The Dark Origins And Troubling Future Of Conjugal Visits In American Prisons

Published September 15, 2016
Updated September 17, 2016
Published September 15, 2016
Updated September 17, 2016

Many Latin American countries allow private visits for unmarried inmates as well. In Mexico, conjugal visits are a universal practice for both the married and the unmarried; in some prisons, entire families are allowed to live with their imprisoned relative for extended stays. In 2007, the prison system in Mexico City began permitting prisoners to have conjugal visits with their same-sex partners.

In the eastern hemisphere, in 2015 Indian high courts ruled that sex with a spouse or artificial insemination for the sake of having a child were fundamental prisoners’ rights.

Taking things even a step further, Saudi Arabia allows male prisoners one conjugal visit a month per spouse, entitling men with multiple wives to have multiple visits each month. Also in Saudi Arabia, the government helps provide prisoners’ families with money each month for housing, food, and education, pays for the travel (airfare and hotel) expenses that family members incur, and if the prisoner attends a family wedding or funeral, he’s given up to $2,600 to give as a gift.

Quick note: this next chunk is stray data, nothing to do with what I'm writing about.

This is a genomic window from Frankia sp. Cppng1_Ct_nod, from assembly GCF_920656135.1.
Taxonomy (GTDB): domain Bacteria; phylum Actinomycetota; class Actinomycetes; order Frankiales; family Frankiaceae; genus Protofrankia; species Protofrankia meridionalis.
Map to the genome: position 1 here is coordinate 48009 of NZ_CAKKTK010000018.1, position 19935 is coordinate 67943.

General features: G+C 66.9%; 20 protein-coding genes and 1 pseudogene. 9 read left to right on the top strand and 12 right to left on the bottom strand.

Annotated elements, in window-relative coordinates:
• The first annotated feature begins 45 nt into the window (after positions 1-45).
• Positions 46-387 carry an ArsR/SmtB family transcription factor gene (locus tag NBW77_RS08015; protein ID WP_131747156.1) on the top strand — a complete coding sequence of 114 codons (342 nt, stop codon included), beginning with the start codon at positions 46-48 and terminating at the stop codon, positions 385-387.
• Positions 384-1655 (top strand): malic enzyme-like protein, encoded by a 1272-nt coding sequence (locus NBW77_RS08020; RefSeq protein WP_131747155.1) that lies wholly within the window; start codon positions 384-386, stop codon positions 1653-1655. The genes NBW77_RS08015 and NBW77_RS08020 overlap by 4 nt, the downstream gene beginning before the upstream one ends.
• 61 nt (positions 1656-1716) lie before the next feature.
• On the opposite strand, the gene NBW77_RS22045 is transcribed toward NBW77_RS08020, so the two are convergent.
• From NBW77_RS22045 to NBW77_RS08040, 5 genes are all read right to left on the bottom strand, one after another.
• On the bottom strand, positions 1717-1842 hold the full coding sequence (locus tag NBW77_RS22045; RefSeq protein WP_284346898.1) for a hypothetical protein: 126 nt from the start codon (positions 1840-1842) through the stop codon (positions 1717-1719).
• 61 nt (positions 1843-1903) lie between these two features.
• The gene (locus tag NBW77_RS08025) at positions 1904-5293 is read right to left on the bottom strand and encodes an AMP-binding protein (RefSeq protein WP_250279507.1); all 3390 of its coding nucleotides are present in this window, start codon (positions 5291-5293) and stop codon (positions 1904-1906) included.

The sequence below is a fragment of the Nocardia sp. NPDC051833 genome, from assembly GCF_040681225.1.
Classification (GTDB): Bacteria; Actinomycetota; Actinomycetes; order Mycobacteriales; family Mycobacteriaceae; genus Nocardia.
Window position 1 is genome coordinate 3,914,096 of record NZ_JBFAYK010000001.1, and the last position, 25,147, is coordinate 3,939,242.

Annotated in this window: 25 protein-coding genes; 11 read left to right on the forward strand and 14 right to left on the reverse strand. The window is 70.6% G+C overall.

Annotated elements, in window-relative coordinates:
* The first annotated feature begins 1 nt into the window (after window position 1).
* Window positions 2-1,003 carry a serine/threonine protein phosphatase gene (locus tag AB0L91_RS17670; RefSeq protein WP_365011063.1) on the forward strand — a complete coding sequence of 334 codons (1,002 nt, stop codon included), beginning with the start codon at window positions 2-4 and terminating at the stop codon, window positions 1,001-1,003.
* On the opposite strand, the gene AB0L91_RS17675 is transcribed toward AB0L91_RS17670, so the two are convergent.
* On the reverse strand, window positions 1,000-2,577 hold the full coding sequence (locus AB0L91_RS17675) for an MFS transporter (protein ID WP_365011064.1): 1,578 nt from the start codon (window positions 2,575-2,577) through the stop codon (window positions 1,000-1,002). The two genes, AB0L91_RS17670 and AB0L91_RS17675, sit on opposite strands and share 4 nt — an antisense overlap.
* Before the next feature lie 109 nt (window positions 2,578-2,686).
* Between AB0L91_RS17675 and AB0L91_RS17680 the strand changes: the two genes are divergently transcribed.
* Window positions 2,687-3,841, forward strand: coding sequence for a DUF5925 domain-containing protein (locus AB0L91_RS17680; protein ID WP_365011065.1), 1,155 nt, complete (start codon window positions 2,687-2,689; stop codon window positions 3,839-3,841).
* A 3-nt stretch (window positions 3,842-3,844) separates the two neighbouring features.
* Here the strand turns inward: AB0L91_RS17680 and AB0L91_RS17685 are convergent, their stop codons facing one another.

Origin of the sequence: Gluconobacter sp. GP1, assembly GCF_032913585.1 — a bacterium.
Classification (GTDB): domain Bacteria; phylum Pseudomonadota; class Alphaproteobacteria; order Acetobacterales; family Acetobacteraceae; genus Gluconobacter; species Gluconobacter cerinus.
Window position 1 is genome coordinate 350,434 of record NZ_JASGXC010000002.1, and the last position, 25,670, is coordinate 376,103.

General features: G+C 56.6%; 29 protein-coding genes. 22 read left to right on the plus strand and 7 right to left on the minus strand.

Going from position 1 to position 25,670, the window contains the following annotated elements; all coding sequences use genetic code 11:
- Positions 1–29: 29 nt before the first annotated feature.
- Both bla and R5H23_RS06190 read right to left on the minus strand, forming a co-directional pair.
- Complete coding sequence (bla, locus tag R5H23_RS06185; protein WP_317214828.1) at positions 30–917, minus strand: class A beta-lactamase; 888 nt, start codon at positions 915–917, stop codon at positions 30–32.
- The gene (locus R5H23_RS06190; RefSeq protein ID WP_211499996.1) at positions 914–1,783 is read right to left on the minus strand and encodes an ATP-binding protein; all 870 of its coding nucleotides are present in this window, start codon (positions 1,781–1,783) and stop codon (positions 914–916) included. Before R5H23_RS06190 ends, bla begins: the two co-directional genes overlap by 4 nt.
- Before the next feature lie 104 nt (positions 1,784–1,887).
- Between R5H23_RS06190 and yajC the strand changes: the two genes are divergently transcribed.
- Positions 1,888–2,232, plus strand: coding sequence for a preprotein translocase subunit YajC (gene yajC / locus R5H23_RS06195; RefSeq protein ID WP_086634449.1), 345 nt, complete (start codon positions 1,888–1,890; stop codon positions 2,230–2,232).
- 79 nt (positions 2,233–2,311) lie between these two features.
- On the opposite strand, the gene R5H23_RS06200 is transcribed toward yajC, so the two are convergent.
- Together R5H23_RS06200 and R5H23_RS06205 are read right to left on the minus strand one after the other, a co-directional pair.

Family Visit

MARIO GOLDMAN/AFP/Getty ImagesInmates are seen with relatives visitors at Uruguay’s Punta de Rieles prison, in Montevideo on November 7, 2015. The Punta de Rieles penitentiary is considered as a model prison which aims to function “as much as possible” as a village, with inmates roaming freely within the precinct, and working as hairdressers, cooks or farmers.

However, neither the English, Welsh, Scottish, or Northern Irish prison systems allow conjugal visits, though they do allow home visits for low-risk prisoners.

Still, the country with by far the least provisions for visits with spouses, partners, and other family members is the United States, where only four states (New York, California, Connecticut, and Washington) still have significant allowances for them. And conjugal visits only occur in state, not federal prisons.

However, as recently as the 1990s, 17 states had active conjugal visit programs. Now, that number is down to just four.

Why?

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